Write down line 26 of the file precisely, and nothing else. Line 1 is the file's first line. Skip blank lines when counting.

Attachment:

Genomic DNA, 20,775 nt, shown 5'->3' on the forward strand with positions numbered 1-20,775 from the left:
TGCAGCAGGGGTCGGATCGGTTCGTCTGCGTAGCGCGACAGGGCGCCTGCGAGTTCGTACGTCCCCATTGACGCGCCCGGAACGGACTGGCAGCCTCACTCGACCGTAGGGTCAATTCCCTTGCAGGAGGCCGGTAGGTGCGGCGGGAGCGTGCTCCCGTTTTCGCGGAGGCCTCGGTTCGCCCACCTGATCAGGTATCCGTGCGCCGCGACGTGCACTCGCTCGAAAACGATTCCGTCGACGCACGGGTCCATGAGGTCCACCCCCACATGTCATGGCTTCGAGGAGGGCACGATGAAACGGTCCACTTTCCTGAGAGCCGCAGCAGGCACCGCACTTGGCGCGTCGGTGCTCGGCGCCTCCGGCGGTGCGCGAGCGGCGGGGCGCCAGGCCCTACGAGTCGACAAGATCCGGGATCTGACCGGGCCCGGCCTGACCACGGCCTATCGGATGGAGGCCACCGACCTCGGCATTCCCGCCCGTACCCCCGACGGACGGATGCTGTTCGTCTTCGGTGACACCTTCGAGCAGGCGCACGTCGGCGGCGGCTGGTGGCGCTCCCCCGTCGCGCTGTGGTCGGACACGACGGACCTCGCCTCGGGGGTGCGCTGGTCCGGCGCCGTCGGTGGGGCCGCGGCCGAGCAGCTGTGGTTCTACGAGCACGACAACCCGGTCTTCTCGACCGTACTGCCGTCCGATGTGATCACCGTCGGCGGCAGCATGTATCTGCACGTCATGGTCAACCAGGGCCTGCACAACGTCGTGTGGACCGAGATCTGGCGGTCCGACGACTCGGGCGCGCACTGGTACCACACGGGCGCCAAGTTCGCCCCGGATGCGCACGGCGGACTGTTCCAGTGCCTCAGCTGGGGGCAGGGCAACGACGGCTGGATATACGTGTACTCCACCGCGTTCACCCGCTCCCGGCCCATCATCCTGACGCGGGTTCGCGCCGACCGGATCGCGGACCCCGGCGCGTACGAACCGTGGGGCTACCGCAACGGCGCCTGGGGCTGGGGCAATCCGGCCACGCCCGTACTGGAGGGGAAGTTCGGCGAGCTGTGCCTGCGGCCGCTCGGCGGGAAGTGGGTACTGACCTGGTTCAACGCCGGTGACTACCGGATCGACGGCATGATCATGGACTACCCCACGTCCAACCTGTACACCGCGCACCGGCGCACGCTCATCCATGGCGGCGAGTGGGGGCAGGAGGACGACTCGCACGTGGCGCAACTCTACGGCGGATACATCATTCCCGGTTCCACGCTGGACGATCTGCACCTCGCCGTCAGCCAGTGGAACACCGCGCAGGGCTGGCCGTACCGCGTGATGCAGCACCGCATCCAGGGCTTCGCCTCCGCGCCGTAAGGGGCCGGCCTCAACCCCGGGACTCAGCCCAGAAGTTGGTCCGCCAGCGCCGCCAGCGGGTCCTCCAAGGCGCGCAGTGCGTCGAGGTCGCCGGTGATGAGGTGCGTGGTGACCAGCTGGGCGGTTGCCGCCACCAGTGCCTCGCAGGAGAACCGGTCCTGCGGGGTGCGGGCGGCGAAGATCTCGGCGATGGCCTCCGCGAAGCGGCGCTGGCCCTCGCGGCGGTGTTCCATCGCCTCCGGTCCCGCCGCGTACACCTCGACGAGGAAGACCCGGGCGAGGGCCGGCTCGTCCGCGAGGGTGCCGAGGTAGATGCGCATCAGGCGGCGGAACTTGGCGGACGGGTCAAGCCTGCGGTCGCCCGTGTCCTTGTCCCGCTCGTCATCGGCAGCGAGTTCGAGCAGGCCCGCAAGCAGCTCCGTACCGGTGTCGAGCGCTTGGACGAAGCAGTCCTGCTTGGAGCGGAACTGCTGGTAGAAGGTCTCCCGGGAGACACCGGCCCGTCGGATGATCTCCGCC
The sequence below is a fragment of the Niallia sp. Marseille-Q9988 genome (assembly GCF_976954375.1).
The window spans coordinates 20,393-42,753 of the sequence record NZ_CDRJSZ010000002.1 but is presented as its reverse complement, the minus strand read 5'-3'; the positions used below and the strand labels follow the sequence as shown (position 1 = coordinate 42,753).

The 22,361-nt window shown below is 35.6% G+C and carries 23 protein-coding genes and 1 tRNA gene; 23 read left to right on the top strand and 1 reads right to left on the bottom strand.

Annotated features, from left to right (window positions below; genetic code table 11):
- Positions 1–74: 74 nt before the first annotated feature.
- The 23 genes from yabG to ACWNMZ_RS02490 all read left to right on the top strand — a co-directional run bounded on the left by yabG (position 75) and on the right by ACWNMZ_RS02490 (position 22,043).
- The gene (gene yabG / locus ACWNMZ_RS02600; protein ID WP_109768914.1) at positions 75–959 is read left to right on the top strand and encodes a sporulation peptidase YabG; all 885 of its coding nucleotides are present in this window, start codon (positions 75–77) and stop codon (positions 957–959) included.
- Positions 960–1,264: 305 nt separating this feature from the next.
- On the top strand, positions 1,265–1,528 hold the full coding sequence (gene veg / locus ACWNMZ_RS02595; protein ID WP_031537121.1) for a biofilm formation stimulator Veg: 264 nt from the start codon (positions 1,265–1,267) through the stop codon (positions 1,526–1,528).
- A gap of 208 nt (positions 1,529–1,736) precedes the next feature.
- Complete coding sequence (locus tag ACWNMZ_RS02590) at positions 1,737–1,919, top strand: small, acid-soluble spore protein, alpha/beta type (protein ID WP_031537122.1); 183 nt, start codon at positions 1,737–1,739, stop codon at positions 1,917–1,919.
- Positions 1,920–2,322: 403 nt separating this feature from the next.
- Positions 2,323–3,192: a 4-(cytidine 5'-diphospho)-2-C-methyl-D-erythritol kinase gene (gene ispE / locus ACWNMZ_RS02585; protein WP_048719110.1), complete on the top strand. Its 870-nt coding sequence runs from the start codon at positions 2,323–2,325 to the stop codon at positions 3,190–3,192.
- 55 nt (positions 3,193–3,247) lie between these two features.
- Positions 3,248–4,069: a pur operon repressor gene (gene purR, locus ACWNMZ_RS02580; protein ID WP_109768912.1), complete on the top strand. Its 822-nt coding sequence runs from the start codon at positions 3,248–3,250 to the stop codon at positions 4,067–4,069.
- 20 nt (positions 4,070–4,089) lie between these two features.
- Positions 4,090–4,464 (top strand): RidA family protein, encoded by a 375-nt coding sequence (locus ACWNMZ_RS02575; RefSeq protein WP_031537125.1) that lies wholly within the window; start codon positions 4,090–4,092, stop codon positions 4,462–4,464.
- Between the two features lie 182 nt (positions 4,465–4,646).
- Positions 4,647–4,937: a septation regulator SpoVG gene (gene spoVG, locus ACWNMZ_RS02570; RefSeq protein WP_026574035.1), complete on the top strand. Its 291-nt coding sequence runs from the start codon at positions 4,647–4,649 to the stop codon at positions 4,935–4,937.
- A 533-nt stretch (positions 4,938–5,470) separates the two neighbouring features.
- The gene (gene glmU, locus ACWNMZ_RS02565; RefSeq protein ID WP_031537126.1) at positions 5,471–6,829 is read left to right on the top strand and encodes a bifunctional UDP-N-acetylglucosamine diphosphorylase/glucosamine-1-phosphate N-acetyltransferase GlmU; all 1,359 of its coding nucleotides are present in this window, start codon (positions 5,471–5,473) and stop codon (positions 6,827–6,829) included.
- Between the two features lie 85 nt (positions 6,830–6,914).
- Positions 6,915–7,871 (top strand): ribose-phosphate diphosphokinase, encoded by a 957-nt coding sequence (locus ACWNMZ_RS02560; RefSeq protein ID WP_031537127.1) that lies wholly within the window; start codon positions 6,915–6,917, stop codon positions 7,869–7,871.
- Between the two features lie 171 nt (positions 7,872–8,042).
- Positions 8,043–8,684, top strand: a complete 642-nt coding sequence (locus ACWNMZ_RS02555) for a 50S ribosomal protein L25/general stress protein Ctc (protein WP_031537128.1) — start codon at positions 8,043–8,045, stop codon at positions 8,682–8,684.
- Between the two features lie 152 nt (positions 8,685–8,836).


- Between the two features lie 171 nt (positions 7,872–8,042).